The CEE region continues produce champions in the European tech startup scene.
So far, more than 10 unicorns have sprung out of the CEE region, with a combined value of €30 billion. Most came out Romania and Poland, with a promising batch of stars rising across the whole CEE region. Serbia, Bulgaria and Greece come next.
With a strong workforce, not influenced by migration and a positive attitude among professionals, Eastern Europe established itself as a powerful tech ecosystem in the last years. Eastern Europe is rising in the tech ecosystem and is no wonder UK startups are flocking to these countries. According to Wired, before early-stage startups would fight to be part of London’s buzz, they are now turning to Bulgaria, Estonia, Lithuania, Poland and Romania as cheaper, less risky locations to make their mark.
In the top 20 fastest-growing tech hubs in Europe by year-on-year growth of attendees to tech-related Meetup you will find a surprising number of cities from the East. Katowice (Poland) has a 101% year-on-year growth and ranks 4 in the overall top. It is closely followed by Sofia (Bulgaria) with a 77% growth and Lviv with a 57% rise.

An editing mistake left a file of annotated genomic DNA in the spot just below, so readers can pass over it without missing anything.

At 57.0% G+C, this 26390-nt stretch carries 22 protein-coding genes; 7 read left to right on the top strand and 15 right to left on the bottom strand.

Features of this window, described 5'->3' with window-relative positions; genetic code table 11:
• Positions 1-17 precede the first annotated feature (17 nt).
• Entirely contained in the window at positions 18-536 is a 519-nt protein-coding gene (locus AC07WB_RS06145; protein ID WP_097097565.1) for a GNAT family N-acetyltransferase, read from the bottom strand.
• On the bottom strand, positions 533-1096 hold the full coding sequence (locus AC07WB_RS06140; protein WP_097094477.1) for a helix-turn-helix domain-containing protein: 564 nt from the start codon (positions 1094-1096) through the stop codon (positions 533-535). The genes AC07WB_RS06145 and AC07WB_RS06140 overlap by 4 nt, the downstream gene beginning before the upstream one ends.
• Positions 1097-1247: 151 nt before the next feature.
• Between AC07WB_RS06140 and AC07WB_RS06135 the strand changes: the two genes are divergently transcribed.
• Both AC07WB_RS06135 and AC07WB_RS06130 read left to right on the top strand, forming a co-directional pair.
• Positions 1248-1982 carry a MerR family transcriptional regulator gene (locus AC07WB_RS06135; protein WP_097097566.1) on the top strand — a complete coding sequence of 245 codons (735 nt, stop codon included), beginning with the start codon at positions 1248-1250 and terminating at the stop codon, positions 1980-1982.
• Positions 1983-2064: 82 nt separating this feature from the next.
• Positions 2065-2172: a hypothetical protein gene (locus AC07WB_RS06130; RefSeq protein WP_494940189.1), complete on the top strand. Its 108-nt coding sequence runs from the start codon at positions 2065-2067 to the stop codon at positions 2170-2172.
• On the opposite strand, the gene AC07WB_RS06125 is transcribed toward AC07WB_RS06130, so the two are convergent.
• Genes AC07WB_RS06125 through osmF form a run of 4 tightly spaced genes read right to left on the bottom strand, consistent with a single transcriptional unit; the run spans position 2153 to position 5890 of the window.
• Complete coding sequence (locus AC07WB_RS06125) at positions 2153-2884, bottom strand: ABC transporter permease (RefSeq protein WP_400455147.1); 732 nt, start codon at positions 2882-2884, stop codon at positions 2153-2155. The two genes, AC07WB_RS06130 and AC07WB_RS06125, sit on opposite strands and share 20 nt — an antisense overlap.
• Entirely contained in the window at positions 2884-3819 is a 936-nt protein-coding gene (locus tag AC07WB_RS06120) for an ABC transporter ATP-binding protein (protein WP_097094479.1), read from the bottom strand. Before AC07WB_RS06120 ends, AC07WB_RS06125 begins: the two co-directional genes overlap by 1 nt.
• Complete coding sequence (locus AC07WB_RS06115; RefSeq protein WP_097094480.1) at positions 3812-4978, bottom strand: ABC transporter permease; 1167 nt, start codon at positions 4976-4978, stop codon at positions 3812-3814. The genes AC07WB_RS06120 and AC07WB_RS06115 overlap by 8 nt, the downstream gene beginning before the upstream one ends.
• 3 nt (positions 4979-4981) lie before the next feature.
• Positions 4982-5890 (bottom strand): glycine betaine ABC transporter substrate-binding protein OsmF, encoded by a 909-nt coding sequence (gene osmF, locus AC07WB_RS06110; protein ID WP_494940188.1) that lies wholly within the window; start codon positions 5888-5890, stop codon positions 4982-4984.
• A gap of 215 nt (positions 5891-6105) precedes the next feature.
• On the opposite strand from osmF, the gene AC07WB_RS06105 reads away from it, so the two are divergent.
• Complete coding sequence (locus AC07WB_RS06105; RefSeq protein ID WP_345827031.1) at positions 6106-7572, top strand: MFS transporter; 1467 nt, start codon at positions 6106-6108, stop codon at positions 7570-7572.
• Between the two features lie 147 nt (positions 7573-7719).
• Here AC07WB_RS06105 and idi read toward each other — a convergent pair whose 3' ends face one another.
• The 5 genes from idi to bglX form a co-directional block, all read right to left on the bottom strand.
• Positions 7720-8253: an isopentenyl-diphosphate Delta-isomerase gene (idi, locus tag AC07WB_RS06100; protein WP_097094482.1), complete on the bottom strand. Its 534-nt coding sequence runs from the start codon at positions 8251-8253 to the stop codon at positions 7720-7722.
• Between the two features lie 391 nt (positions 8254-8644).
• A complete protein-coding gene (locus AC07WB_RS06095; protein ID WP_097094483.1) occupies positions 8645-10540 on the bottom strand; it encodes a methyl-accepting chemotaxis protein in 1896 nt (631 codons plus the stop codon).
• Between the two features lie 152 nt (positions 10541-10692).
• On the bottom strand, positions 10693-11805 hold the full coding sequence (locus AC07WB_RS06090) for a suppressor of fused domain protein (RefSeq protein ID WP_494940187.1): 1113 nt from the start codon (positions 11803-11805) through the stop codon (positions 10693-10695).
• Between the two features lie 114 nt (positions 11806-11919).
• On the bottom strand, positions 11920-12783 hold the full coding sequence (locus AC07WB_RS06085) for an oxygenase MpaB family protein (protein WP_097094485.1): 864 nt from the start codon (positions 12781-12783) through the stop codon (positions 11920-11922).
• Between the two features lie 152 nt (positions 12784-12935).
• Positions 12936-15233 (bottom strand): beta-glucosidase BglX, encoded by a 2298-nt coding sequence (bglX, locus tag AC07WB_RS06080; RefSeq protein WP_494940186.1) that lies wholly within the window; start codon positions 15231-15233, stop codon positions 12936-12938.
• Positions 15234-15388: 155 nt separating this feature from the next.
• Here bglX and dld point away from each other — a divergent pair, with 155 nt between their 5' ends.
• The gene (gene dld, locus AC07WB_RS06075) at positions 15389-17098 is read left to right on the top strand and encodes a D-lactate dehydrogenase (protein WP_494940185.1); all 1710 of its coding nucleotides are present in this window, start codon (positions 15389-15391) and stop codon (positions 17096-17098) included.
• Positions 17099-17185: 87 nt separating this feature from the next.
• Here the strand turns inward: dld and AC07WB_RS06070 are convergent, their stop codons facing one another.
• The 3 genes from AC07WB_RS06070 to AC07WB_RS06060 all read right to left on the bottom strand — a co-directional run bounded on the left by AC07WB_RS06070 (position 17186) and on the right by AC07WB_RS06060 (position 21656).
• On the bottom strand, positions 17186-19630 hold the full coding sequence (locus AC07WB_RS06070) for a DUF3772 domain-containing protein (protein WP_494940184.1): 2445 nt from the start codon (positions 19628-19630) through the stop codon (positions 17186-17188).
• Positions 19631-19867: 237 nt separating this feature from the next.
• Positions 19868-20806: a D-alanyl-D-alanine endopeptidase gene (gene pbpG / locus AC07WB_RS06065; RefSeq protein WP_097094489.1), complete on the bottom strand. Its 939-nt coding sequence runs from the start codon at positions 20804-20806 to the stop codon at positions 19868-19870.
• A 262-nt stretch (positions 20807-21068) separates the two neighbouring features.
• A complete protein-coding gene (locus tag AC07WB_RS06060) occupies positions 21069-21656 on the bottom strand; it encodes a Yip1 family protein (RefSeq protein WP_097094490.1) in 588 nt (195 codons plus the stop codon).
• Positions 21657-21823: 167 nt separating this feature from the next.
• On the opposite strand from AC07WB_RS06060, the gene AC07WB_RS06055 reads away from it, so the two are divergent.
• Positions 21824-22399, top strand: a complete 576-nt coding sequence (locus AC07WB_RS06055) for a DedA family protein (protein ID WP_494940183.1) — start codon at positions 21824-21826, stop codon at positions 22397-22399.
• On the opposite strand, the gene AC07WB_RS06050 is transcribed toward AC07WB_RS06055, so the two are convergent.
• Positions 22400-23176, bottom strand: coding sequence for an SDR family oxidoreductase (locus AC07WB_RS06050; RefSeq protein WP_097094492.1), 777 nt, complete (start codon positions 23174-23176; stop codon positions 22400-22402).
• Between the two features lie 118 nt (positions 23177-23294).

Bulgaria is catching up with central Europe, where economies based on low-cost manufacturing and exports are shifting to innovative and creative industries. A generation of westernised engineers and programmers with a global outlook now underpins the country’s emergence as the technology capital of the Balkans.
Computer science and engineering graduates are no longer migrating in droves to the US and Germany. Local companies employ about 40,000 software engineers while the IT sector contributes more than 3 per cent of the country’s output, compared with less than 1 per cent four years ago.
Neo Ventures has made an investment in Bulgaria, following the experience of 20+ investments made there by Neo’s founders. It has never been easier to launch a satellite into space. But EnduroSat wants to make it even easier by making CubeSats more affordable thanks to a unique platform.
“Funding is still going to be a challenge for later-stage companies but international venture capital funds are showing more interest,” says Pavel Ezekiev, a partner at Neveq, quoted by the Financial Times,